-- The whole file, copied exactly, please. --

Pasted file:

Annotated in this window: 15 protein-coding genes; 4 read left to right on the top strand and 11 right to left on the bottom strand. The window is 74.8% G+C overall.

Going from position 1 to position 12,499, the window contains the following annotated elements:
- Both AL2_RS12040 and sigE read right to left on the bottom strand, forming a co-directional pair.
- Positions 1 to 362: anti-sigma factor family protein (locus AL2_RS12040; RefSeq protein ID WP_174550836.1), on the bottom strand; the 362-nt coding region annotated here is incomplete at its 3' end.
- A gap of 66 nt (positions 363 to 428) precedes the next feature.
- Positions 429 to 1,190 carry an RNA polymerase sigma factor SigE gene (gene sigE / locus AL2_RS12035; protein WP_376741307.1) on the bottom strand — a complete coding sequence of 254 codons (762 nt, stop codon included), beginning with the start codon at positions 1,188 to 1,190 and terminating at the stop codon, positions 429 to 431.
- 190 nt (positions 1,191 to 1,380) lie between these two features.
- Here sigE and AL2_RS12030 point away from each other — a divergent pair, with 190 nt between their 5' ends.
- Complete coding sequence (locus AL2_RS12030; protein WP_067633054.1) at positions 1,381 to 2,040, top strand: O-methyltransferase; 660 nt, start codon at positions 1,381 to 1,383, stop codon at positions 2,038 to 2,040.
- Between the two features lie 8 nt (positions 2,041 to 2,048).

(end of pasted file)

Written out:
Annotated in this window: 15 protein-coding genes; 4 read left to right on the top strand and 11 right to left on the bottom strand. The window is 74.8% G+C overall.

Going from position 1 to position 12,499, the window contains the following annotated elements:
- Both AL2_RS12040 and sigE read right to left on the bottom strand, forming a co-directional pair.
- Positions 1 to 362: anti-sigma factor family protein (locus AL2_RS12040; RefSeq protein ID WP_174550836.1), on the bottom strand; the 362-nt coding region annotated here is incomplete at its 3' end.
- A gap of 66 nt (positions 363 to 428) precedes the next feature.
- Positions 429 to 1,190 carry an RNA polymerase sigma factor SigE gene (gene sigE / locus AL2_RS12035; protein WP_376741307.1) on the bottom strand — a complete coding sequence of 254 codons (762 nt, stop codon included), beginning with the start codon at positions 1,188 to 1,190 and terminating at the stop codon, positions 429 to 431.
- 190 nt (positions 1,191 to 1,380) lie between these two features.
- Here sigE and AL2_RS12030 point away from each other — a divergent pair, with 190 nt between their 5' ends.
- Complete coding sequence (locus AL2_RS12030; protein WP_067633054.1) at positions 1,381 to 2,040, top strand: O-methyltransferase; 660 nt, start codon at positions 1,381 to 1,383, stop codon at positions 2,038 to 2,040.
- Between the two features lie 8 nt (positions 2,041 to 2,048).